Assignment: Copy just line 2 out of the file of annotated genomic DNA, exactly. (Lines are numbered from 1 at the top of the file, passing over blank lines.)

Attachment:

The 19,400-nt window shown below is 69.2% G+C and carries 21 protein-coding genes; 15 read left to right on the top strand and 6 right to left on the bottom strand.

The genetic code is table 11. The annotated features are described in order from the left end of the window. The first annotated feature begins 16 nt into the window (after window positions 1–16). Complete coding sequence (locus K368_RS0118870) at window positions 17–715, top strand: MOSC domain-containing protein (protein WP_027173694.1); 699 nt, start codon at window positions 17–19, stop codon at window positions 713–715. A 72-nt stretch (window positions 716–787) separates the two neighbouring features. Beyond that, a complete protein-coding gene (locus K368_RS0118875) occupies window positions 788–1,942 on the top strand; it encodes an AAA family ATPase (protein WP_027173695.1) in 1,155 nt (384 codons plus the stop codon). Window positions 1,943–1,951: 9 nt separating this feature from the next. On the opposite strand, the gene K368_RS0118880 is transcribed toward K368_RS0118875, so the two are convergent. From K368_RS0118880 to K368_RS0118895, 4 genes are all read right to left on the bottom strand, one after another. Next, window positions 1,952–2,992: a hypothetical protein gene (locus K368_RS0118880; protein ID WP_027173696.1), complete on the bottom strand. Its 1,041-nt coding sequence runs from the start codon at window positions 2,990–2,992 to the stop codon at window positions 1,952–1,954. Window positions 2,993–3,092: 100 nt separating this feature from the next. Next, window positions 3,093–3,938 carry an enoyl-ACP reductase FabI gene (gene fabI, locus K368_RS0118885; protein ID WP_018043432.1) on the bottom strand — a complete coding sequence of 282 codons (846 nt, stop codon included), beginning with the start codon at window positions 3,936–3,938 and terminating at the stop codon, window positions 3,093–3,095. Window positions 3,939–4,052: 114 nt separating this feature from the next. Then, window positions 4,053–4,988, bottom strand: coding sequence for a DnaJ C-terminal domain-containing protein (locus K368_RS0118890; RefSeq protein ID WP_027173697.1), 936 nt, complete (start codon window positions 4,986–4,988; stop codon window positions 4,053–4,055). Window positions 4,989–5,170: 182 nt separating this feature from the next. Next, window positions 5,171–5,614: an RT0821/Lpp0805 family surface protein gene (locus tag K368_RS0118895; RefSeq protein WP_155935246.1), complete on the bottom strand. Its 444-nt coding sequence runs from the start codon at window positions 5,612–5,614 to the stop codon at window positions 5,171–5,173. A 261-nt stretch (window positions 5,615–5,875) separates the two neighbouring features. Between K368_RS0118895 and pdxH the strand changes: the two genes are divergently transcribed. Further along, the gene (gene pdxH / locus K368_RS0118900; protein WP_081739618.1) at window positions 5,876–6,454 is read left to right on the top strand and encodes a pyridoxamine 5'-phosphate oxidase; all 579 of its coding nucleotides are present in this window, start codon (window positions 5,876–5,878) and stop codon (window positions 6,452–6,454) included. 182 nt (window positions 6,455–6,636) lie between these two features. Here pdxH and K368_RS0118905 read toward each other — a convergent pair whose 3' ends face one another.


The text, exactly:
The genetic code is table 11. The annotated features are described in order from the left end of the window. The first annotated feature begins 16 nt into the window (after window positions 1–16). Complete coding sequence (locus K368_RS0118870) at window positions 17–715, top strand: MOSC domain-containing protein (protein WP_027173694.1); 699 nt, start codon at window positions 17–19, stop codon at window positions 713–715. A 72-nt stretch (window positions 716–787) separates the two neighbouring features. Beyond that, a complete protein-coding gene (locus K368_RS0118875) occupies window positions 788–1,942 on the top strand; it encodes an AAA family ATPase (protein WP_027173695.1) in 1,155 nt (384 codons plus the stop codon). Window positions 1,943–1,951: 9 nt separating this feature from the next. On the opposite strand, the gene K368_RS0118880 is transcribed toward K368_RS0118875, so the two are convergent. From K368_RS0118880 to K368_RS0118895, 4 genes are all read right to left on the bottom strand, one after another. Next, window positions 1,952–2,992: a hypothetical protein gene (locus K368_RS0118880; protein ID WP_027173696.1), complete on the bottom strand. Its 1,041-nt coding sequence runs from the start codon at window positions 2,990–2,992 to the stop codon at window positions 1,952–1,954. Window positions 2,993–3,092: 100 nt separating this feature from the next. Next, window positions 3,093–3,938 carry an enoyl-ACP reductase FabI gene (gene fabI, locus K368_RS0118885; protein ID WP_018043432.1) on the bottom strand — a complete coding sequence of 282 codons (846 nt, stop codon included), beginning with the start codon at window positions 3,936–3,938 and terminating at the stop codon, window positions 3,093–3,095. Window positions 3,939–4,052: 114 nt separating this feature from the next. Then, window positions 4,053–4,988, bottom strand: coding sequence for a DnaJ C-terminal domain-containing protein (locus K368_RS0118890; RefSeq protein ID WP_027173697.1), 936 nt, complete (start codon window positions 4,986–4,988; stop codon window positions 4,053–4,055). Window positions 4,989–5,170: 182 nt separating this feature from the next. Next, window positions 5,171–5,614: an RT0821/Lpp0805 family surface protein gene (locus tag K368_RS0118895; RefSeq protein WP_155935246.1), complete on the bottom strand. Its 444-nt coding sequence runs from the start codon at window positions 5,612–5,614 to the stop codon at window positions 5,171–5,173. A 261-nt stretch (window positions 5,615–5,875) separates the two neighbouring features. Between K368_RS0118895 and pdxH the strand changes: the two genes are divergently transcribed. Further along, the gene (gene pdxH / locus K368_RS0118900; protein WP_081739618.1) at window positions 5,876–6,454 is read left to right on the top strand and encodes a pyridoxamine 5'-phosphate oxidase; all 579 of its coding nucleotides are present in this window, start codon (window positions 5,876–5,878) and stop codon (window positions 6,452–6,454) included. 182 nt (window positions 6,455–6,636) lie between these two features. Here pdxH and K368_RS0118905 read toward each other — a convergent pair whose 3' ends face one another.